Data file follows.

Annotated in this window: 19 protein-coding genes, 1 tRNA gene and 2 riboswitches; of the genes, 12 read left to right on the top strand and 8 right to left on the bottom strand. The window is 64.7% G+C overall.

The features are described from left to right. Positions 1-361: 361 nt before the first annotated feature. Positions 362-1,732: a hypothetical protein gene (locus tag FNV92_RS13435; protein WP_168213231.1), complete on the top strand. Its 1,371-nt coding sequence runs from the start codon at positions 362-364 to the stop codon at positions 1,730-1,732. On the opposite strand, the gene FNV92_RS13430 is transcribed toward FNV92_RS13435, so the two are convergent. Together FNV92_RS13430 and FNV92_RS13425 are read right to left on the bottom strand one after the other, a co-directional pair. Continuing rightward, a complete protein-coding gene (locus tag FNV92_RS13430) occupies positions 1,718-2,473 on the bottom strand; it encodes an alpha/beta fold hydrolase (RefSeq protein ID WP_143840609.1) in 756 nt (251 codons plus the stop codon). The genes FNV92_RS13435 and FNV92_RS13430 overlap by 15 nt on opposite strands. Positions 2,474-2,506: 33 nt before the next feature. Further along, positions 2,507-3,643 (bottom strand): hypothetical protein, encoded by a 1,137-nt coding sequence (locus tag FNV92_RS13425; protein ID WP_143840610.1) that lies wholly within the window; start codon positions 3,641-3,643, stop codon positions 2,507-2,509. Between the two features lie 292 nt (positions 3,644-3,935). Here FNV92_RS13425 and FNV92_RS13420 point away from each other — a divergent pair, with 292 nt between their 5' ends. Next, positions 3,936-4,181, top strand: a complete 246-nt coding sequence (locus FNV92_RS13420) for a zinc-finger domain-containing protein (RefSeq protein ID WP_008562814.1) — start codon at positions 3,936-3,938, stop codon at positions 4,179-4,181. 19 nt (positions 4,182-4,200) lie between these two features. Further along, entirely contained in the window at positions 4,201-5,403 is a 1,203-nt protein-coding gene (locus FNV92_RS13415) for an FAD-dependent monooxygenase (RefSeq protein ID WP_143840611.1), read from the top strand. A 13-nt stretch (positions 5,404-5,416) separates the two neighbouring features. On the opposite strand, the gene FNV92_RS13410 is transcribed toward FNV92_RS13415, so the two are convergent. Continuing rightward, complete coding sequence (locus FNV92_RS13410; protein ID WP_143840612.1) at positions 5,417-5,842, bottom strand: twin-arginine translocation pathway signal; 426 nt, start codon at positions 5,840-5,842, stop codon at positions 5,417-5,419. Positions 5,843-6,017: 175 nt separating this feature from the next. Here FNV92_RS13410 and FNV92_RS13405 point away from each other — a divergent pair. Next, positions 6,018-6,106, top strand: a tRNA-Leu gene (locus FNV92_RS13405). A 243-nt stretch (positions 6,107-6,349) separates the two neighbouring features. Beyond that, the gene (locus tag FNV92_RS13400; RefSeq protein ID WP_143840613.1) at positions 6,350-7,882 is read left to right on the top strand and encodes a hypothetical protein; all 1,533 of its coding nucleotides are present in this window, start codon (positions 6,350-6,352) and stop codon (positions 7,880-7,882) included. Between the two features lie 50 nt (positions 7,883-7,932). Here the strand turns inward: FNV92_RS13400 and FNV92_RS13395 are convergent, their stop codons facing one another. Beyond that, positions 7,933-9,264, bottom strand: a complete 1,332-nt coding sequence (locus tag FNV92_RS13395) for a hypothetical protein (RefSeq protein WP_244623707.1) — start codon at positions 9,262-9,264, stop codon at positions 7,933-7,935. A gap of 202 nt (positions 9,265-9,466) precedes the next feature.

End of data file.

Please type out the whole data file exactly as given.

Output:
Annotated in this window: 19 protein-coding genes, 1 tRNA gene and 2 riboswitches; of the genes, 12 read left to right on the top strand and 8 right to left on the bottom strand. The window is 64.7% G+C overall.

The features are described from left to right. Positions 1-361: 361 nt before the first annotated feature. Positions 362-1,732: a hypothetical protein gene (locus tag FNV92_RS13435; protein WP_168213231.1), complete on the top strand. Its 1,371-nt coding sequence runs from the start codon at positions 362-364 to the stop codon at positions 1,730-1,732. On the opposite strand, the gene FNV92_RS13430 is transcribed toward FNV92_RS13435, so the two are convergent. Together FNV92_RS13430 and FNV92_RS13425 are read right to left on the bottom strand one after the other, a co-directional pair. Continuing rightward, a complete protein-coding gene (locus tag FNV92_RS13430) occupies positions 1,718-2,473 on the bottom strand; it encodes an alpha/beta fold hydrolase (RefSeq protein ID WP_143840609.1) in 756 nt (251 codons plus the stop codon). The genes FNV92_RS13435 and FNV92_RS13430 overlap by 15 nt on opposite strands. Positions 2,474-2,506: 33 nt before the next feature. Further along, positions 2,507-3,643 (bottom strand): hypothetical protein, encoded by a 1,137-nt coding sequence (locus tag FNV92_RS13425; protein ID WP_143840610.1) that lies wholly within the window; start codon positions 3,641-3,643, stop codon positions 2,507-2,509. Between the two features lie 292 nt (positions 3,644-3,935). Here FNV92_RS13425 and FNV92_RS13420 point away from each other — a divergent pair, with 292 nt between their 5' ends. Next, positions 3,936-4,181, top strand: a complete 246-nt coding sequence (locus FNV92_RS13420) for a zinc-finger domain-containing protein (RefSeq protein ID WP_008562814.1) — start codon at positions 3,936-3,938, stop codon at positions 4,179-4,181. 19 nt (positions 4,182-4,200) lie between these two features. Further along, entirely contained in the window at positions 4,201-5,403 is a 1,203-nt protein-coding gene (locus FNV92_RS13415) for an FAD-dependent monooxygenase (RefSeq protein ID WP_143840611.1), read from the top strand. A 13-nt stretch (positions 5,404-5,416) separates the two neighbouring features. On the opposite strand, the gene FNV92_RS13410 is transcribed toward FNV92_RS13415, so the two are convergent. Continuing rightward, complete coding sequence (locus FNV92_RS13410; protein ID WP_143840612.1) at positions 5,417-5,842, bottom strand: twin-arginine translocation pathway signal; 426 nt, start codon at positions 5,840-5,842, stop codon at positions 5,417-5,419. Positions 5,843-6,017: 175 nt separating this feature from the next. Here FNV92_RS13410 and FNV92_RS13405 point away from each other — a divergent pair. Next, positions 6,018-6,106, top strand: a tRNA-Leu gene (locus FNV92_RS13405). A 243-nt stretch (positions 6,107-6,349) separates the two neighbouring features. Beyond that, the gene (locus tag FNV92_RS13400; RefSeq protein ID WP_143840613.1) at positions 6,350-7,882 is read left to right on the top strand and encodes a hypothetical protein; all 1,533 of its coding nucleotides are present in this window, start codon (positions 6,350-6,352) and stop codon (positions 7,880-7,882) included. Between the two features lie 50 nt (positions 7,883-7,932). Here the strand turns inward: FNV92_RS13400 and FNV92_RS13395 are convergent, their stop codons facing one another. Beyond that, positions 7,933-9,264, bottom strand: a complete 1,332-nt coding sequence (locus tag FNV92_RS13395) for a hypothetical protein (RefSeq protein WP_244623707.1) — start codon at positions 9,262-9,264, stop codon at positions 7,933-7,935. A gap of 202 nt (positions 9,265-9,466) precedes the next feature.